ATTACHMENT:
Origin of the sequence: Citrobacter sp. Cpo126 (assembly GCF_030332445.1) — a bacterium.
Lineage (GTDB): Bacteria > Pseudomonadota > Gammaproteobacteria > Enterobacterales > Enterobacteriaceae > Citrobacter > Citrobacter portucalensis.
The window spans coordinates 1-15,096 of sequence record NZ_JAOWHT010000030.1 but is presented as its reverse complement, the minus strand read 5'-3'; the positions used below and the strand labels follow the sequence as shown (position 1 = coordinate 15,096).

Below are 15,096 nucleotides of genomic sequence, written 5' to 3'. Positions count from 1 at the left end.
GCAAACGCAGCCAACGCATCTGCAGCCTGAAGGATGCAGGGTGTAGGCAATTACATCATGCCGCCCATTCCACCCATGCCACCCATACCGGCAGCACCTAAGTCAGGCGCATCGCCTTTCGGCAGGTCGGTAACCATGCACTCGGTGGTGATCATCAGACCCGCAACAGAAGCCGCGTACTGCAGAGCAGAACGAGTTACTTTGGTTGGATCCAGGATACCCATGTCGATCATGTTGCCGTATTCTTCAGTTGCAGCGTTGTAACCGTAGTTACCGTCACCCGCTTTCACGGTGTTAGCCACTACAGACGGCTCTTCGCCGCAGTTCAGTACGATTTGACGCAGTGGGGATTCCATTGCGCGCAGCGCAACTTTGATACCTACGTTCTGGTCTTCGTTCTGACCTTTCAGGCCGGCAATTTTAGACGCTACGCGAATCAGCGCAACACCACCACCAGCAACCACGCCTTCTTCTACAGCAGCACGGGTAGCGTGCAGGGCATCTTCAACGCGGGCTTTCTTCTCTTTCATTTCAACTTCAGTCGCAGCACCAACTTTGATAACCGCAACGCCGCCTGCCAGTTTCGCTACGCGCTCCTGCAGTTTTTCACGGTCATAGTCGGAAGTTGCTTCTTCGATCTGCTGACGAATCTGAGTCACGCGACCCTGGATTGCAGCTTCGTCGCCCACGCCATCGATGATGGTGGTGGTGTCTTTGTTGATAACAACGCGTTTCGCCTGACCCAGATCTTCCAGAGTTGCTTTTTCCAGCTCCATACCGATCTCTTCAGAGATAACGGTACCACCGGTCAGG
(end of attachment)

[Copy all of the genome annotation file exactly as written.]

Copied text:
Origin of the sequence: Citrobacter sp. Cpo126 (assembly GCF_030332445.1) — a bacterium.
Lineage (GTDB): Bacteria > Pseudomonadota > Gammaproteobacteria > Enterobacterales > Enterobacteriaceae > Citrobacter > Citrobacter portucalensis.
The window spans coordinates 1-15,096 of sequence record NZ_JAOWHT010000030.1 but is presented as its reverse complement, the minus strand read 5'-3'; the positions used below and the strand labels follow the sequence as shown (position 1 = coordinate 15,096).

Below are 15,096 nucleotides of genomic sequence, written 5' to 3'. Positions count from 1 at the left end.
GCAAACGCAGCCAACGCATCTGCAGCCTGAAGGATGCAGGGTGTAGGCAATTACATCATGCCGCCCATTCCACCCATGCCACCCATACCGGCAGCACCTAAGTCAGGCGCATCGCCTTTCGGCAGGTCGGTAACCATGCACTCGGTGGTGATCATCAGACCCGCAACAGAAGCCGCGTACTGCAGAGCAGAACGAGTTACTTTGGTTGGATCCAGGATACCCATGTCGATCATGTTGCCGTATTCTTCAGTTGCAGCGTTGTAACCGTAGTTACCGTCACCCGCTTTCACGGTGTTAGCCACTACAGACGGCTCTTCGCCGCAGTTCAGTACGATTTGACGCAGTGGGGATTCCATTGCGCGCAGCGCAACTTTGATACCTACGTTCTGGTCTTCGTTCTGACCTTTCAGGCCGGCAATTTTAGACGCTACGCGAATCAGCGCAACACCACCACCAGCAACCACGCCTTCTTCTACAGCAGCACGGGTAGCGTGCAGGGCATCTTCAACGCGGGCTTTCTTCTCTTTCATTTCAACTTCAGTCGCAGCACCAACTTTGATAACCGCAACGCCGCCTGCCAGTTTCGCTACGCGCTCCTGCAGTTTTTCACGGTCATAGTCGGAAGTTGCTTCTTCGATCTGCTGACGAATCTGAGTCACGCGACCCTGGATTGCAGCTTCGTCGCCCACGCCATCGATGATGGTGGTGGTGTCTTTGTTGATAACAACGCGTTTCGCCTGACCCAGATCTTCCAGAGTTGCTTTTTCCAGCTCCATACCGATCTCTTCAGAGATAACGGTACCACCGGTCAGG